The paper analyses the social conditions of a disciplinary evolution and paradigmatic shift. It is based on the history of economics at the EHESS from 1948 to 2005. An analysis of the PhD committees database enables us to trace the importance and evolution of different economic paradigms within this institution. In the early eighties, the traditional interdisciplinary humanist economics was challenged by a new generation of neoclassical engineer-economists. Far from being a mere declination of a general trend in the discipline, this paradigmatic shift was largely contingent, resting on local context and the influence of a few key persons. The exhibition of international capital and the building of political alliances within the assembly were also key elements for the change and for the survival of the new lineage in a rather hostile environment.
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A Multidisciplinary Approach to Mind and Consciousness | Grandpierre | NeuroQuantology

A Multidisciplinary Approach to Mind and Consciousness | Grandpierre | NeuroQuantology | Bounded Rationality and Beyond | Scoop.it
In the last 400 years physics has achieved great success, in theory and experimentation, determining the structure of matter and energy. The next great step in the evolution of science will be exploring the role of mind and consciousness in the universe, employing mathematics and fundamental theoretical constructs to yield specific predictions. Based on recent findings in biological autonomy, we propose to approach consciousness from the key aspect of decision-making. This approach allows us to develop a quantitative theory of consciousness as manifested in information processing. Since decision-making occurs at a certain level of organization, natural relations are obtained between consciousness at one level of organization and unconsciousness at another. By following this chain of argument, we also consider the possibility that levels of consciousness and unconsciousness form a self-closing hierarchy. This line of reasoning has led us to theoretically formulate the possible relationships between mind, cellular activity (both neuronal and non-neuronal), and the universe, working with the categories of consciousness, self-consciousness, and unconsciousness. What we propose in the present paper is a natural and straightforward extension of information theory to quantitative measures of consciousness at different levels and scales. A framework that integrates data from multiple disciplines can help us develop a broader theory of consciousness than what is possible from any single field alone. We present quantitative estimations for the rates of information processing at the global and cellular levels of the human organism and suggest values at the level of the universe. Our picture yields a new, quantitative picture of the mental capabilities of Homo sapiens and a reformulation of our place in the universe.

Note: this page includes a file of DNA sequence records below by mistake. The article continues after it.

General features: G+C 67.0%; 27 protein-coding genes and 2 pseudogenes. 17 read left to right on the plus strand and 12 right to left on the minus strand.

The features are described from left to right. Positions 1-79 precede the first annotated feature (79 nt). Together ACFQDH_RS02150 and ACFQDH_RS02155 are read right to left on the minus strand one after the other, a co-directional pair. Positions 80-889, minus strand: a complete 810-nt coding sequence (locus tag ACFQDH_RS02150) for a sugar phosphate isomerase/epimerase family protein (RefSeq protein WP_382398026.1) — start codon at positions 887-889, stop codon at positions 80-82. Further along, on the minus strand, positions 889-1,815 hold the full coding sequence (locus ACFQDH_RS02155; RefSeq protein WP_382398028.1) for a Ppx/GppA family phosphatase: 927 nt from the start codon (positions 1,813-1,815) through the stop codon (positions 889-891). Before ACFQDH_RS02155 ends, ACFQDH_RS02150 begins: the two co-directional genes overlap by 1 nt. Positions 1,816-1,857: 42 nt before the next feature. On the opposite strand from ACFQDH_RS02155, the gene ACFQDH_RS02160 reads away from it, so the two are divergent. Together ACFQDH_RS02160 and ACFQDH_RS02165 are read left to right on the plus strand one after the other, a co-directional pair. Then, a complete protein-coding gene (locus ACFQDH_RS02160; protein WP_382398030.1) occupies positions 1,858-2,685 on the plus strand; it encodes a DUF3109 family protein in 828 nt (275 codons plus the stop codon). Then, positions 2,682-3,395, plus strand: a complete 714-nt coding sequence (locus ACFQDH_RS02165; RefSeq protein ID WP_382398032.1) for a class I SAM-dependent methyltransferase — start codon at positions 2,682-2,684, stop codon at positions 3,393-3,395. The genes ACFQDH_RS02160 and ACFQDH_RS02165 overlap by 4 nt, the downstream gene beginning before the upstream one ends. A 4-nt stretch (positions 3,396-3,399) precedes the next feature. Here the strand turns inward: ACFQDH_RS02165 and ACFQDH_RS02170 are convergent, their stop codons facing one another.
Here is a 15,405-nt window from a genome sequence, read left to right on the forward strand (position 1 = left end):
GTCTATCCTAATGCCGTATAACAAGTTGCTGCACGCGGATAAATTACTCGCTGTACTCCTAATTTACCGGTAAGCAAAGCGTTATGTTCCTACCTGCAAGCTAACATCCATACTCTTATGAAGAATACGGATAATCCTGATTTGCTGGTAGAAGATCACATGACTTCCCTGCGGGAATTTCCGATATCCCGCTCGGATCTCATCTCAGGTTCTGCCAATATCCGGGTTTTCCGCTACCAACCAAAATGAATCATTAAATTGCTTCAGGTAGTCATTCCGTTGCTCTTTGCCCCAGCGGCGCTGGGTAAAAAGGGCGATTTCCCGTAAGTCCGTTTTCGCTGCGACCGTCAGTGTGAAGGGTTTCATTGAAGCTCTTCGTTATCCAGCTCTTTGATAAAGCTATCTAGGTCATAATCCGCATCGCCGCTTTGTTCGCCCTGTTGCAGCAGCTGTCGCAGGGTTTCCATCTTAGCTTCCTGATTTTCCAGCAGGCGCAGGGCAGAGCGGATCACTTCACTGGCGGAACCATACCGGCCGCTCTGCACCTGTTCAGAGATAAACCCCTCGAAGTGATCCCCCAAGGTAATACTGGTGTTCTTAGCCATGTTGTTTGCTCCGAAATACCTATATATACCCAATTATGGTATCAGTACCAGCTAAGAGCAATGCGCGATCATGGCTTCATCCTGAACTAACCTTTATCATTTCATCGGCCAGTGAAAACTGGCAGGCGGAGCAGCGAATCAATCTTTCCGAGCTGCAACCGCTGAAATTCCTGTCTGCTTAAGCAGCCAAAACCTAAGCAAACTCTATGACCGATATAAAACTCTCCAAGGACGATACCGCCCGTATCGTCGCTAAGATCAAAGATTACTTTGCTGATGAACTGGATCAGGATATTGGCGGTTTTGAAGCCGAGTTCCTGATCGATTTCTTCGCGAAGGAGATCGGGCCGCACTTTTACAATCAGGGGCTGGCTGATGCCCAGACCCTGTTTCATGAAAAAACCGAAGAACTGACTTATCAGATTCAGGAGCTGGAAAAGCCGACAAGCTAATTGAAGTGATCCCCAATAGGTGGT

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Philippe Vallat's curator insight, May 7, 2014 11:24 AM

Some quotes:

  • if biological decision-making occurs through the quantum-vacuum and the Universe as a whole can be regarded as conscious or equivalently living, then decision-making can also occur through the autonomy of a living Universe.
  • At present, it is generally conceded that we do not know how our minds interact with our bodies.
  • the phenomenon of intuition seems to be related to cellular and universal consciousness as basic ingredients of organismal mind
  • living organisms, including the human, are first of all systems of consciousness capable of making decisions.


David Hain's curator insight, May 7, 2014 12:23 PM

Physics, spirituality and timeless life skills seem to be increasingly coming together. There should be mystery left for a while though!

Eli Levine's curator insight, May 7, 2014 3:45 PM

We are all one with the universe, regardless of our superficial or substantive differences.

 

A shame that this universe could raise so many people who are so incapable of living within it for a very long time.  Then again, isn't that what evolution works out over time?

We're a very young species and if we don't die off in the meantime, we will be stronger than before, especially if we identify, isolate and care for those who are not really fit for living, in spite of being otherwise functional, thanks to their brains and behaviors that prove to be dangerous to themselves and dangerous to others in the long and short terms.